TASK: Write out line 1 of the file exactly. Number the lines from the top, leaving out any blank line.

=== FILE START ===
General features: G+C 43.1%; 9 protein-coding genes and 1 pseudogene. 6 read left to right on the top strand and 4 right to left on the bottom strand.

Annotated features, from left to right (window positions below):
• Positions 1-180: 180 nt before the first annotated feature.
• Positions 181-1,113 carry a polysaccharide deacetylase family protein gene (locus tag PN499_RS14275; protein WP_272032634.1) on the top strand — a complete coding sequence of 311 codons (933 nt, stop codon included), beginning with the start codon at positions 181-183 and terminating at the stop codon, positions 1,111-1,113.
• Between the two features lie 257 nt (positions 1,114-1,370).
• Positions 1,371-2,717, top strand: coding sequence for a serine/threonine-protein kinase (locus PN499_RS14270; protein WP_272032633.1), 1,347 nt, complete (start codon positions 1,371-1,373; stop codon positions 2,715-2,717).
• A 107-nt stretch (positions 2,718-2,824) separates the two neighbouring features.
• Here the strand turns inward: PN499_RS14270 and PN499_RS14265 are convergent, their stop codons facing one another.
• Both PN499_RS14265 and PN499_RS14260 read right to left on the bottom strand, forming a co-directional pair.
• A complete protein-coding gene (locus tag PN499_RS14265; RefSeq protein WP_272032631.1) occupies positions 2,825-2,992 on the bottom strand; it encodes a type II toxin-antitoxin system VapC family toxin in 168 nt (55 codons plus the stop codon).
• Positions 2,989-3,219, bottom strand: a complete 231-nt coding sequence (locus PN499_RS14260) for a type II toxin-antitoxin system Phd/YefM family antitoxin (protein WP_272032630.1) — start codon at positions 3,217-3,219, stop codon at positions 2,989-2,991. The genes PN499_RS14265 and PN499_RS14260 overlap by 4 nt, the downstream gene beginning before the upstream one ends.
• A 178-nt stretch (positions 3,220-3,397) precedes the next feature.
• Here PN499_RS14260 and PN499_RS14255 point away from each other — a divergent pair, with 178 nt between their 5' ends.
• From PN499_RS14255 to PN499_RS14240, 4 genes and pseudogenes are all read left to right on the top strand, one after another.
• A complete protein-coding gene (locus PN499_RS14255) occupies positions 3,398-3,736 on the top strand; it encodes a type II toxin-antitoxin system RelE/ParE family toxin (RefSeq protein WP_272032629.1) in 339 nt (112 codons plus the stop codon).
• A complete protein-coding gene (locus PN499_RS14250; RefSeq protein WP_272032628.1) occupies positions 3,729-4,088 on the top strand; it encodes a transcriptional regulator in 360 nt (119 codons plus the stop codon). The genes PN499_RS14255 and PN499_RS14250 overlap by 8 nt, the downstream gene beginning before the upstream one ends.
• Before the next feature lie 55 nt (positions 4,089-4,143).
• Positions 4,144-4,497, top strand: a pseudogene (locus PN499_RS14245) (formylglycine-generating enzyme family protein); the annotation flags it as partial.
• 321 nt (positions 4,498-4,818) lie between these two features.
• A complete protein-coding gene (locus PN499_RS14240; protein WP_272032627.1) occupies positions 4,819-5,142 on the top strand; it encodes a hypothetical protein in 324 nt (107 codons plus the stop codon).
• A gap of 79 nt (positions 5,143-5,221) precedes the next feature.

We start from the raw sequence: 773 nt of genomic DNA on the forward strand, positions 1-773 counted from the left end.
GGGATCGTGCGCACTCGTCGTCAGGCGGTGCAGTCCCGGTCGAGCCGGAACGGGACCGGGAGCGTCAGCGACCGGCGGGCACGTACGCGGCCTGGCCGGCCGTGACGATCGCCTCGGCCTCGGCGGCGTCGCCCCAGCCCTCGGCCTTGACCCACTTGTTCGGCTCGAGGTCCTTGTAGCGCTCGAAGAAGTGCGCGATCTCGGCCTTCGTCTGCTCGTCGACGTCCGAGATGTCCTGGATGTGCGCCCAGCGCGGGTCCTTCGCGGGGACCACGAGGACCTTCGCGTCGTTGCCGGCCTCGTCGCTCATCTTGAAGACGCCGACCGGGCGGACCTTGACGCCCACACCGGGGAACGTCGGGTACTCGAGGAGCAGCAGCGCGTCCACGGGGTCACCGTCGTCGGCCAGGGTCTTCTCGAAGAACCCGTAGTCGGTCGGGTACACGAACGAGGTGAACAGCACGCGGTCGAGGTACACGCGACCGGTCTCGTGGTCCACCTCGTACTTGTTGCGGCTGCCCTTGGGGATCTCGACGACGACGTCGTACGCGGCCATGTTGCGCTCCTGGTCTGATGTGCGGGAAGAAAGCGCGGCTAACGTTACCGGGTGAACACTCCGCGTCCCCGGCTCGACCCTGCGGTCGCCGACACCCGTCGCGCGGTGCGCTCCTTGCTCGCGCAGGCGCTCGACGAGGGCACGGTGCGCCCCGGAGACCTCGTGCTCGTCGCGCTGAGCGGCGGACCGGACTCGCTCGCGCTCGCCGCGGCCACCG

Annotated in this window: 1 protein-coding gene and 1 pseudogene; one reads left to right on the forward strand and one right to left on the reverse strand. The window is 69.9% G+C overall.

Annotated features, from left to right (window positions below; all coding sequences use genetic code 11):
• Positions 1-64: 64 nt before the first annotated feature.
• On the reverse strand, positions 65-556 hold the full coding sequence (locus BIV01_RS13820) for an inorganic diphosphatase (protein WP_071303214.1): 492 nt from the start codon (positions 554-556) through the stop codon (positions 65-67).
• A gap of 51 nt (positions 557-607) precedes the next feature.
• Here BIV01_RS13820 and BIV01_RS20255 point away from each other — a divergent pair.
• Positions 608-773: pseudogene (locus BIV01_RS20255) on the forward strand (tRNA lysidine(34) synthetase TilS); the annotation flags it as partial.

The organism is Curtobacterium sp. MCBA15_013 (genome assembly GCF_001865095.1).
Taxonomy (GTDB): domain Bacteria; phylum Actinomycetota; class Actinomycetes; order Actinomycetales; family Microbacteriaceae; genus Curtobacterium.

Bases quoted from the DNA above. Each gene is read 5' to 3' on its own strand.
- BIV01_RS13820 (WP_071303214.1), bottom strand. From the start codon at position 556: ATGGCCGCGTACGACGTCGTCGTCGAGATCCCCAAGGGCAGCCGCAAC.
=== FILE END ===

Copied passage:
General features: G+C 43.1%; 9 protein-coding genes and 1 pseudogene. 6 read left to right on the top strand and 4 right to left on the bottom strand.